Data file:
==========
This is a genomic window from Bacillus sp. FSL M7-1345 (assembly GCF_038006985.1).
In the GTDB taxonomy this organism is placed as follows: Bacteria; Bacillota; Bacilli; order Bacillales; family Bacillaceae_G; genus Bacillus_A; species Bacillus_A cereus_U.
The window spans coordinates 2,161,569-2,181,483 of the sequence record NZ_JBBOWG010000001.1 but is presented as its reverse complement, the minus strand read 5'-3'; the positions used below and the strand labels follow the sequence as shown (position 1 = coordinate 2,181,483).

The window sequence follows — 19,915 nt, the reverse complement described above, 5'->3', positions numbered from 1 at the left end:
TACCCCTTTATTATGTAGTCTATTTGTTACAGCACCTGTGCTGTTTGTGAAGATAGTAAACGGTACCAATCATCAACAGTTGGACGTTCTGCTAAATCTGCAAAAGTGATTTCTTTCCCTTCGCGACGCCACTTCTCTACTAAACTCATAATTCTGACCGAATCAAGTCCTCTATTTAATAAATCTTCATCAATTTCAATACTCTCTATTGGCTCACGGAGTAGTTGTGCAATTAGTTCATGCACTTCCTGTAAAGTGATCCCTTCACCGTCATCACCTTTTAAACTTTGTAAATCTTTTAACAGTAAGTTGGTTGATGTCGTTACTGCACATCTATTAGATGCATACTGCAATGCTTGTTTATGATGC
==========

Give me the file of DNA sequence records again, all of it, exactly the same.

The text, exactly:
This is a genomic window from Bacillus sp. FSL M7-1345 (assembly GCF_038006985.1).
In the GTDB taxonomy this organism is placed as follows: Bacteria; Bacillota; Bacilli; order Bacillales; family Bacillaceae_G; genus Bacillus_A; species Bacillus_A cereus_U.
The window spans coordinates 2,161,569-2,181,483 of the sequence record NZ_JBBOWG010000001.1 but is presented as its reverse complement, the minus strand read 5'-3'; the positions used below and the strand labels follow the sequence as shown (position 1 = coordinate 2,181,483).

The window sequence follows — 19,915 nt, the reverse complement described above, 5'->3', positions numbered from 1 at the left end:
TACCCCTTTATTATGTAGTCTATTTGTTACAGCACCTGTGCTGTTTGTGAAGATAGTAAACGGTACCAATCATCAACAGTTGGACGTTCTGCTAAATCTGCAAAAGTGATTTCTTTCCCTTCGCGACGCCACTTCTCTACTAAACTCATAATTCTGACCGAATCAAGTCCTCTATTTAATAAATCTTCATCAATTTCAATACTCTCTATTGGCTCACGGAGTAGTTGTGCAATTAGTTCATGCACTTCCTGTAAAGTGATCCCTTCACCGTCATCACCTTTTAAACTTTGTAAATCTTTTAACAGTAAGTTGGTTGATGTCGTTACTGCACATCTATTAGATGCATACTGCAATGCTTGTTTATGATGC